LOS ANGELES--By using hyper-fractionation, radiation oncologists at Wayne State University were able to deliver an isocenter dose of 85 Gy to the prostate in men with locally advanced prostate cancer, producing a 95% negative biopsy rate.
LOS ANGELES--By using hyper-fractionation, radiation oncologists atWayne State University were able to deliver an isocenter dose of 85 Gyto the prostate in men with locally advanced prostate cancer, producinga 95% negative biopsy rate.
"Instead of giving a standard fraction of 1.8 to 2.0 Gy once aday up to a standard total dose of about 70 Gy, we gave 1.15 Gy twice aday," said Jeffrey D. Forman, MD, in an interview about his posterpresentation at the American Society for Therapeutic Radiology and Oncology(ASTRO) (see illustration).
Using conformal radiation and 3D treatment planning in prostate cancerpatients, researchers have been able to reduce the amount of radiationto the surrounding normal tissue, but were still encountering significantcomplications at high doses. "Careful and precise aiming by itselfwas not sufficient to prevent complications to the rectum and bladder,"Dr. Forman said, "so we turned to hyperfractionation, ie, the deliveryof multiple, smaller than normal fractions of radiation each day."
No Severe Complications
Hyperfractionation is effective at treating cancer while sparing normaltissue, he said, because the effect of treatment on the cancer is dictatedby the maximum total radiation dose, while the effect on normal cells dependsmore on the size of each individual dose.
In Dr. Forman's dose-escalation study using hyperfractionated conformalradiotherapy, there were no severe complications at the first dose levelof 80 Gy, and about half the patients had negative findings on post-radiationbiopsies, "an improvement over the 25% negative biopsy rate generallyseen with standard doses," he said.
These patients were monitored for about a year before the researchersmoved to the next dose level of 85 Gy. Again, there were no severe complicationsamong the 24 patients receiving this dose level, and the negative biopsyrate rose to 95%.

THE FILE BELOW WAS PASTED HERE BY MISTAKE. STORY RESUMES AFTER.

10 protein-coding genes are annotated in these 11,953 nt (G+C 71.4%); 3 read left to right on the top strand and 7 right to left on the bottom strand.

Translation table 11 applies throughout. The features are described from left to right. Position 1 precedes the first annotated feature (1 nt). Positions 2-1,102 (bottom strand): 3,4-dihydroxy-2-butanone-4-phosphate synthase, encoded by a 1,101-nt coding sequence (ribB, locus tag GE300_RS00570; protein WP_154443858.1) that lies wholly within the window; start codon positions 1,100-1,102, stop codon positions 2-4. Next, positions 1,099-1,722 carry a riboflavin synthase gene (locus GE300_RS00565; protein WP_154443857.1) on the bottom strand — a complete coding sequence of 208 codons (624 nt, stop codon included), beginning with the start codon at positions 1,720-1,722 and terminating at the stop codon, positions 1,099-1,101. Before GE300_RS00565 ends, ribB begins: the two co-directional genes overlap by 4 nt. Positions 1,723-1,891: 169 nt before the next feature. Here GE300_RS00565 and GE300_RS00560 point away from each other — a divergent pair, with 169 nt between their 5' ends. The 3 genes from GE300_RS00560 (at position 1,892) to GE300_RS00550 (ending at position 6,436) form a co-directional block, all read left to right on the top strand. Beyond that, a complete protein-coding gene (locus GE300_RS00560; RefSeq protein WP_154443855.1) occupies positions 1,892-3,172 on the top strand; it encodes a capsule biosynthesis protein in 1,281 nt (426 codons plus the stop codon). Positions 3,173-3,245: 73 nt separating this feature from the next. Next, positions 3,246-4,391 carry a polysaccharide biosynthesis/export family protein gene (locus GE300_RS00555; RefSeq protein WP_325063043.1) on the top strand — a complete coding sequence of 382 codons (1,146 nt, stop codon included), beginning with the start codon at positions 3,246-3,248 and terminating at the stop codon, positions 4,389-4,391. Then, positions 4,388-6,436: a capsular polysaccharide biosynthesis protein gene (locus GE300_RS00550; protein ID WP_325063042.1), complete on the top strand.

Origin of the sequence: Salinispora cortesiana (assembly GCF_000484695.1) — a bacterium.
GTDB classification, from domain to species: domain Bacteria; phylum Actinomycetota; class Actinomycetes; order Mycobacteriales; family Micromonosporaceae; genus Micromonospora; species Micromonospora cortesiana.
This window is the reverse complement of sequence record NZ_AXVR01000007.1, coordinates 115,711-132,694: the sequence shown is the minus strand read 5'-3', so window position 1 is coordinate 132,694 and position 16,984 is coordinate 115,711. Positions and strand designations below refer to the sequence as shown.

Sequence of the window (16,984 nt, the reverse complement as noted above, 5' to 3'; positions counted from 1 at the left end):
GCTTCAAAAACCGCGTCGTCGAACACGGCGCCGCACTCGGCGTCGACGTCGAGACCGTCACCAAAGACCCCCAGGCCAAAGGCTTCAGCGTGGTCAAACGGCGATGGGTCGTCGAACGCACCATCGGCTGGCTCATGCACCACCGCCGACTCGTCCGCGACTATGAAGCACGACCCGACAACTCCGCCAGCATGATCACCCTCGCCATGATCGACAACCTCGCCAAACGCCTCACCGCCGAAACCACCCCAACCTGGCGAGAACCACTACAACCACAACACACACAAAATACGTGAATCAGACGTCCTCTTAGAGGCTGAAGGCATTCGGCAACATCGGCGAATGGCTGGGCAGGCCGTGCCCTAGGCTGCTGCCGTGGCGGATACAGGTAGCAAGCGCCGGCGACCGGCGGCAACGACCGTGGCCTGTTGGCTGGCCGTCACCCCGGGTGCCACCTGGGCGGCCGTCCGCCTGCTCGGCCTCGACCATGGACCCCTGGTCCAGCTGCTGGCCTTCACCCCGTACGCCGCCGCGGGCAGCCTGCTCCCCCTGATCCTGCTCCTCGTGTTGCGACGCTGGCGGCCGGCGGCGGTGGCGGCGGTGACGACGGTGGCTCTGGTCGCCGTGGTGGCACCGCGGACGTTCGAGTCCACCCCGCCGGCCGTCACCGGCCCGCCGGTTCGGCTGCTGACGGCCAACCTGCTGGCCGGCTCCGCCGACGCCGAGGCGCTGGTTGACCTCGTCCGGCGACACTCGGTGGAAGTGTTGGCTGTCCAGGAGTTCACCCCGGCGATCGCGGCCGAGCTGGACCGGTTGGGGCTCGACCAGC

This created a dilemma, Dr. Forman pointed out. Although the low toxicityjustified continuing the study to the next dose level of 90 Gy, "because95% of patients had no cancer in their biopsy specimen, we felt that ethically,it didn't make sense to continue to the next dose level, since it wouldbe hard to improve on those results."
The researchers elected to close the study early and continue to monitorthe patients who received the 85 Gy dose to make sure that local controlrates are maintained. "If they are not maintained, then we will goto the next dose level; if they are, then we're done," Dr. Formansaid, adding that the next goal would be to confirm the results in a largerclinical trial. Currently, he said, the patients have been followed for2 to 4½ years.
In this protocol, the fractions were given at 6- to 8-hour intervals,so patients could come in at 7 or 8 AM for their first treatment and returnabout 4 PM for their second dose, he said, allowing patients who were workingto work a full day between treatments. The treatment, which continued for7½ weeks, was well tolerated, with patients able to maintain theirnormal daily activities.
Somewhat confounding the results was the fact that many patients alsoreceived preradiation hormonal therapy. "Between the time in early1992 when we opened the study and treated patients at the first dose leveland the time we started the second dose level, data on RTOG 8610 becameavailable showing that in this population of patients, preradiation hormonaltherapy is beneficial, so we elected to include that in the treatment regimen,"he said. All but four patients at the second dose level received pretreatmenthormones.
Dr. Forman acknowledged that the hormonal treatment contributed to theexcellent results seen at the 85 Gy dose level. "Some people criticizedthe study, saying that by adding hormonal therapy, we were losing the abilityto know how much was really gained from the increased dose, but from myperspective, the goal of the treatment is to get rid of the cancer withoutserious side effects, and if it takes two types of treatment to do that,I'm not really concerned with knowing the precise contribution of eachtreatment."
Dr. Forman's colleagues in the study were Arthur T. Porter, MD, PaulKocheril, MD, David Grignon, MD, and Colin Orton, PhD.